ANDOVER, Mass. — Five years ago, on Dec. 18-19, a 2-year-old survived an overnight beating in a woodshed that nearly claimed his life and would throw him and his baby brother into a tumultuous future.

Strider Wolf’s torn intestines and injured spleen, pancreas and stomach have since healed, but his emotional scars endure as the outgoing second-grader with a yen for math copes with whatever’s next.

Andover lawyer Sara Wells and donors, including a good number of Andover families, have over the past year helped the young Maine brothers and their guardian grandparents, Lanette and Larry Grant, gain an economic footing after years mired in poverty and homelessness.

Wells stepped in after a Boston daily newspaper’s article and Pulitzer Prize winning photo essay on the boys’ plight attracted so many offers to help from readers that the newspaper enlisted the attorney to establish a trust for the children.

DONORS’ HELP SOUGHT

Donors have put clothes and coats on the boys’ backs, bought a $1,500 van for the grandparents and the boys, paid for their shelter – an $840 per month rental in Lisbon, Maine – and sent Strider to summer camps.

The charitable effort continues, and Wells hopes a resurgence of donations will help the Grants, who are in court trying to adopt the children, in providing them a home of their own.

“We have a long way to go to adulthood,” Wells said. “I hope we get enough for a house because it would give them stability.”

The trust has a net account of more than $50,000 but will need substantially more to ensure the boys’ future care and find them a home, perhaps a fixer-upper or mobile home on its own land for around $100,000, Wells said.

In a recent plea to donors, Wells said the Grants had been home shopping and found a house they loved.

It was subsequently bought by another party, for $98,000, but would have been ideal had the Grants landed it, situated as it is on a dead-end street where children can play outside in safety.

Lanette Grant says Strider battles insecurity and the fear that someone will break into their residence and attack him in the night.

The man who beat him on that 6-degree night in 2011, Justin Roy, is serving a 55-year sentence after being found guilty in 2013 in Carroll County Superior Court of 10 counts, including two for kidnapping, one for first-degree assault and four counts of second-degree assault, according to New Hampshire Supreme Court documents.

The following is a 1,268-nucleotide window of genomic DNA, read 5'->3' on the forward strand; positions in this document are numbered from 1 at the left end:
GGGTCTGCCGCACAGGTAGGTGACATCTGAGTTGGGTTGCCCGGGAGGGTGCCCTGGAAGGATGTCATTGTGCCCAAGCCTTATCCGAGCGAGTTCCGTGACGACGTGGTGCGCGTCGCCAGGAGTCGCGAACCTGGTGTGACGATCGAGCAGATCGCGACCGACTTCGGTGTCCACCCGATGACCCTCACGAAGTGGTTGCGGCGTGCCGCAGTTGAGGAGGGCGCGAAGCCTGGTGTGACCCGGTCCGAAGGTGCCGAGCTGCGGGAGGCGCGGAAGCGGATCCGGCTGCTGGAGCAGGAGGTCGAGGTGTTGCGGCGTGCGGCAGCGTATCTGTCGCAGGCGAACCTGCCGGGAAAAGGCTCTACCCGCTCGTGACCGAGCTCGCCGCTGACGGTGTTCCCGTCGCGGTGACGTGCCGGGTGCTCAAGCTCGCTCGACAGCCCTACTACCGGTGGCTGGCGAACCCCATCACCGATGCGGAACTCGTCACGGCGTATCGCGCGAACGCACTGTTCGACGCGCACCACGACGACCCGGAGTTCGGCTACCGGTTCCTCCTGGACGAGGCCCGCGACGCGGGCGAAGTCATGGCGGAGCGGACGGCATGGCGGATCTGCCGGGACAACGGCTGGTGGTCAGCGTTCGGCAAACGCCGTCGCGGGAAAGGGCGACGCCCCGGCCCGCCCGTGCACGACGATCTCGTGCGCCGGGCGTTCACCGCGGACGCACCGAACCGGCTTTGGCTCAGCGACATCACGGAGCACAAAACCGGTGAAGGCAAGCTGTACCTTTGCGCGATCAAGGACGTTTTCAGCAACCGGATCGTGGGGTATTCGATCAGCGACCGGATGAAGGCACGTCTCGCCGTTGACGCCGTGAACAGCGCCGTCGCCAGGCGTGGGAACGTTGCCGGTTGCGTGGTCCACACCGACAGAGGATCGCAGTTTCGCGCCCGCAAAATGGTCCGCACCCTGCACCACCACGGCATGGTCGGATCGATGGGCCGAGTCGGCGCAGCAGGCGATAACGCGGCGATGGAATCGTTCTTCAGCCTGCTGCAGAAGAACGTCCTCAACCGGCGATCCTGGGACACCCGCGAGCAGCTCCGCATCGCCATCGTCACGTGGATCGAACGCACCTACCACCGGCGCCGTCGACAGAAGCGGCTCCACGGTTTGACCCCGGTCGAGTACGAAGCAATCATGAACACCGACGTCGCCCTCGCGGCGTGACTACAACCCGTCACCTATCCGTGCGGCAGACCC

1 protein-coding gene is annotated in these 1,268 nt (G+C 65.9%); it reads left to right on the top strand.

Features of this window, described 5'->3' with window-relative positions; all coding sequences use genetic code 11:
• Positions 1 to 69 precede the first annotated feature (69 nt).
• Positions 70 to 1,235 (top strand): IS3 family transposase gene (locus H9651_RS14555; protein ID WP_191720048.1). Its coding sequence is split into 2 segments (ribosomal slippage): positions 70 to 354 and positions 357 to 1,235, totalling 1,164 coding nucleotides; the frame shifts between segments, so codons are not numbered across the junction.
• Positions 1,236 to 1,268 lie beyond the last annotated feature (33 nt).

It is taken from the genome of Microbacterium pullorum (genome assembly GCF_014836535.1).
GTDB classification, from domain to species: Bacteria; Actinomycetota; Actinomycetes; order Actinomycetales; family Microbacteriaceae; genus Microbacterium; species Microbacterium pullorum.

The boy’s biological mother, Heather Downs, who testified for the prosecution at Roy’s trial, later served eight months of a one-year sentence on her conviction for child endangerment and received a 12-month suspended sentence for witness tampering.

Downs took her child to the hospital the morning after the beating, upon noticing that he was unresponsive.

The boy was transferred to Maine Medical Center where his blood pressure was measured to be so low that doctors stated he was dying; he had lost 50 percent of his blood volume due to internal bleeding, the court record states.

The tear in his intestines caused his bowels to spill into his abdomen, the court records state.

Strider underwent three surgeries to repair torn intestines and spent 23 days in the hospital. He was hooked up to a feeding tube for 11 months during his recovery.

The assault took place at Roy’s trailer, in Albany, New Hampshire, where the children and their mother were living, and where Roy came to resent providing for them, the court record states.

Roy was also charged with assaulting a third child, Strider’s older brother, by a different father.

That boy lives with his maternal grandparents.

BROTHERS PERSEVERE

These days, Strider and his little brother, Gallagher, are receiving services from the state of Maine. Strider sees a counselor at his house, and receives 12 hours a week help from a behavioral health professional.

Strider is doing well in school. He’s a whiz in math, his grandmother said.

“He can manipulate numbers like you cannot believe,” she said.

He built a mini helicopter out of an erector-set-like gift given to him by donors, and he and a helper put a motor in it, she said.

Gallagher, who will be 6 years old in January but whose cognitive ability is that of about a 4-year-old, according to recent testing, receives 20 hours of services a week from a behavioral health professional and is in a day treatment program.

Lanette Grant said Gallagher is a handful, and shows signs of a brain injury, perhaps from when he was a baby.

Lanette’s son, the boys’ biological father, who goes by the name Michael Grant (his legal name is Edward Michael Skidgel), visits his kids but is not in a position to care for them.

Larry Grant, 64, and Lanette Grant, 52, did not plan on becoming parents at their advanced ages. Both of them have battled health problems and poverty, though Larry now works as a driver for a medical company picking up blood samples.

The past five years have been difficult, though much easier in the past year thanks to help from the trust, Lanette Grant said.

After the beating, the children were placed with the Grants, and the family has bonded through good times and bad times.

The Grants and Gallagher and Strider lived in a trailer in Oxford, Maine, from 2012 until April 2015.

They lost the mobile home in April of that year and moved into a 24-foot camper, living at campgrounds and Wal-Mart parking lots until August 2015, when they found the rental in Lisbon, Maine.

They have remained there thanks to the help of the Trust, sustained by material help and knowledge that others care about them, Lanette Grant said.

“The Trust and the donors and the people down there have lifted so much from Larry and I,” Lanette said. “So much and there is no way to thank them.”